What if we finally found a cure for cancer and HIV? What if we could prevent certain illnesses altogether? We may be closer to these things than you might think. Here are ten medical breakthroughs we could see in our lifetime.
10. Limb Regeneration
Over 180,000 amputations occur each year in the U.S. alone. But, what if there was a way to regrow those lost limbs rather than having to replace them with prosthetic ones? Scientists are working on a way to make that happen.
A special type of salamander called “axolotl” has been the focus of recent medical studies. The axolotl can regrow its limbs, lungs, and even eyes! As scientists begin identifying the genes that give this amphibian its restorative powers, they hope to one day recreate that same effect in a drug that could help humans regenerate organs and body parts as well.
9. A Cure for Cancer
According to a Reader’s Digest article, we’re closer to a cure for cancer–certain cancers, anyway–than we might think. Otis Brawley, MD, MACP, chief medical and scientific officer for the American Cancer Society in Atlanta, said in the article that some forms of leukemia and lymphoma “are already essentially cured.” “Sometimes the disease goes away altogether when we treat it and other times we can use medicine to keep the cancers in check, just like we can do for diabetes and HIV, the AIDS virus,” he said.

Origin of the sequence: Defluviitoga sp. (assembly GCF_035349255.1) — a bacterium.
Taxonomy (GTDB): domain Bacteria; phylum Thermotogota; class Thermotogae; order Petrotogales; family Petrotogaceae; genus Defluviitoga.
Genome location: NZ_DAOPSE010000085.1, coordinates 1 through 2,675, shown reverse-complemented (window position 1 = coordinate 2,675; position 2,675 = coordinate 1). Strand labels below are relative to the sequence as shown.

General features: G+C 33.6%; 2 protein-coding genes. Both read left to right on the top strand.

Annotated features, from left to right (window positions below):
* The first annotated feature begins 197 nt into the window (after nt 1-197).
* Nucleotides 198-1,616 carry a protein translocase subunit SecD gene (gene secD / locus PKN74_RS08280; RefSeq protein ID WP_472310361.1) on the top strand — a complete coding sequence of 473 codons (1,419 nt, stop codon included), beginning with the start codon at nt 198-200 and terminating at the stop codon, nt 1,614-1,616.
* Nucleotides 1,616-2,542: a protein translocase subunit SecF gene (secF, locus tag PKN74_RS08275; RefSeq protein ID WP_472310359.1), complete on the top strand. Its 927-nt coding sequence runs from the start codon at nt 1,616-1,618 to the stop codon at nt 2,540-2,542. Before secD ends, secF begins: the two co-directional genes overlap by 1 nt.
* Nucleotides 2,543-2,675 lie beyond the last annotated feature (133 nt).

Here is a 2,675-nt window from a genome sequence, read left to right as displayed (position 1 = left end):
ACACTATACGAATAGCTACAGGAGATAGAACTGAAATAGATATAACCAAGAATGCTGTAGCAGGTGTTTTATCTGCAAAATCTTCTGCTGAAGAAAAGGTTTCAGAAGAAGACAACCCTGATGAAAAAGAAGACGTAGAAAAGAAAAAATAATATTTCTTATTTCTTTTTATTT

8. Saving Premature Babies
Ten percent of babies in America are born prematurely. Less than one percent (about 4 in 1,000) will die from being born too early. The rest are likely to face a lifetime of health problems. As a result, scientists who have already helped save premature lamb fetuses are now turning their focus to human babies. Last year, researchers at Children’s Hospital of Philadelphia created artificial wombs for premature lambs. After four weeks in the artificial wombs, the lambs’ organs were more developed, they started growing wool, and some of them opened their eyes. Researchers are hoping that a similar technique could be used to help premature human babies fully develop after birth.
7. Testing for Parkinson’s with a Phone Call